EABL in drive for more ‘progressive’ gender depiction in advertising - Beaking Kenya News

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Friday, 20 November 2020

EABL in drive for more ‘progressive’ gender depiction in advertising


East African Breweries Limited is looking to achieve 50:50 gender balance by 2025, one of its board members has said.

Kenya Breweries Managing Director Jane Karuku said whereas there is increased understanding and acknowledgement of gender issues in the region, businesses need to be decisively progressive if they expect to reap the benefits of a more balanced approach.

She said corporate organisations need to be deliberate about driving gender diversity in the workplace to nurture more progressive roles for women, an agenda for many companies and brands across Africa.

“Women are increasingly overcoming societal barriers, but we must continue having genuine conversations about everything we do at work, and other facets of our life, with greater boldness to challenging the status quo,” she said in an online panel.

Karuku, who also sits at the board of East African Breweries Limited (EABL), said the listed company is pursuing gender diversity from the top, with 37 percent of the company’s board members and 38 per cent of the Group’s executives comprising women, from an average of 20 per cent about a decade ago.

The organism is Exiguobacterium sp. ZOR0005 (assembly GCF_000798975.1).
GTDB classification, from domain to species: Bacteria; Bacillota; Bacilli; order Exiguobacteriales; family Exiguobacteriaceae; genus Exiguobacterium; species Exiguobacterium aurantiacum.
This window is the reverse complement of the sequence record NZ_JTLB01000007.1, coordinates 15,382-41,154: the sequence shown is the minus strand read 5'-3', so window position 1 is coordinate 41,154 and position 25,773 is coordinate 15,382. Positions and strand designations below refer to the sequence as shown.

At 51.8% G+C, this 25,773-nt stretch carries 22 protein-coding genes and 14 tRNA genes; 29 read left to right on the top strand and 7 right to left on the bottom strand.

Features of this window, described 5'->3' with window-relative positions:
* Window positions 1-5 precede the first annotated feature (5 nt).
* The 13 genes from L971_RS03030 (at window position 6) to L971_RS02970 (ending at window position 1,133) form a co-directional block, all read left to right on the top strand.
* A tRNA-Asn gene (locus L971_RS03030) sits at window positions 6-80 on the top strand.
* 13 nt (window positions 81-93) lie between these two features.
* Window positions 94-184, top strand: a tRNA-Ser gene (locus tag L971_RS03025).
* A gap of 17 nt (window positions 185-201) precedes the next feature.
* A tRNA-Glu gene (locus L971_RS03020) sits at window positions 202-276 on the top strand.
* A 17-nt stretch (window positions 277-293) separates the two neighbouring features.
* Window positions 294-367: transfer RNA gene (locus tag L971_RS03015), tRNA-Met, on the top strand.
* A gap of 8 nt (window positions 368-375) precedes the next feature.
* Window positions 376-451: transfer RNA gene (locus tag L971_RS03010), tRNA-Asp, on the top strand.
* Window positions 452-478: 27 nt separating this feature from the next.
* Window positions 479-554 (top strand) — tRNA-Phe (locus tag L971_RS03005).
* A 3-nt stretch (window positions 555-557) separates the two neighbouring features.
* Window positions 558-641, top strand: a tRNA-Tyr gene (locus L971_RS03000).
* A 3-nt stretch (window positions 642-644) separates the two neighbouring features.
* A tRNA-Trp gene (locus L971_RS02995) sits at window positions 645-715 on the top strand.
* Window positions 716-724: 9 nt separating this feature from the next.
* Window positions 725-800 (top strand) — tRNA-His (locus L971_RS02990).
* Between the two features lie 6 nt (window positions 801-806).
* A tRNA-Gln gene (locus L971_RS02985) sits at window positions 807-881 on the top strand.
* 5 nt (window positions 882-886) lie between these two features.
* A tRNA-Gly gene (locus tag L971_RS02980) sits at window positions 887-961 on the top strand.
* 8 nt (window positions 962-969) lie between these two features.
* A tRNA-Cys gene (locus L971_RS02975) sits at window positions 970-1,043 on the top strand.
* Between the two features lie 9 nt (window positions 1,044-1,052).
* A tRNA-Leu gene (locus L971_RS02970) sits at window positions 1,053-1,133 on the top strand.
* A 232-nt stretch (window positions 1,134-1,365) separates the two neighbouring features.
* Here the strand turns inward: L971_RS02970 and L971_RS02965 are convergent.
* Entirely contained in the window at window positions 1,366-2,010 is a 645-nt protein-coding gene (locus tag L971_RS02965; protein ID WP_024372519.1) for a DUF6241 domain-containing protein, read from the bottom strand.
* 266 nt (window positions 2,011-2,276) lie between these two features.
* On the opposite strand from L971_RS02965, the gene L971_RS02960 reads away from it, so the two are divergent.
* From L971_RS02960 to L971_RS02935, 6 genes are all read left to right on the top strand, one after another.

One of the biggest advertisers in East Africa, EABL is pioneering ways in which the marketing fraternity can show more “progressive” portrayals of people in their marketing communication.

Research shows that more industries are failing to show women in forward-looking roles in advertising.

“Brands that want to get gender right must start by being bold, by consciously considering gender issues and challenging the status quo ,”said Villiers-Tuthill, Global Brand Director for Guinness and Graham.

The progressive drive to counter gender diversity is part of the challenges identified in a recent study by Kantar, demonstrating that a majority of Kenyans are sceptical about the capacity of women to lead in the Government.

Kantar’s Reykjavík Index for Leadership shows that perceptions on leadership differ deeply: while 50 per cent of Kenyan women would be comfortable with a woman as head of government, only 30 per cent of men hold the same view.

Slightly more than half of women hold the same views about a woman leading a national company, while 42 percent of men would trust a woman in this role.

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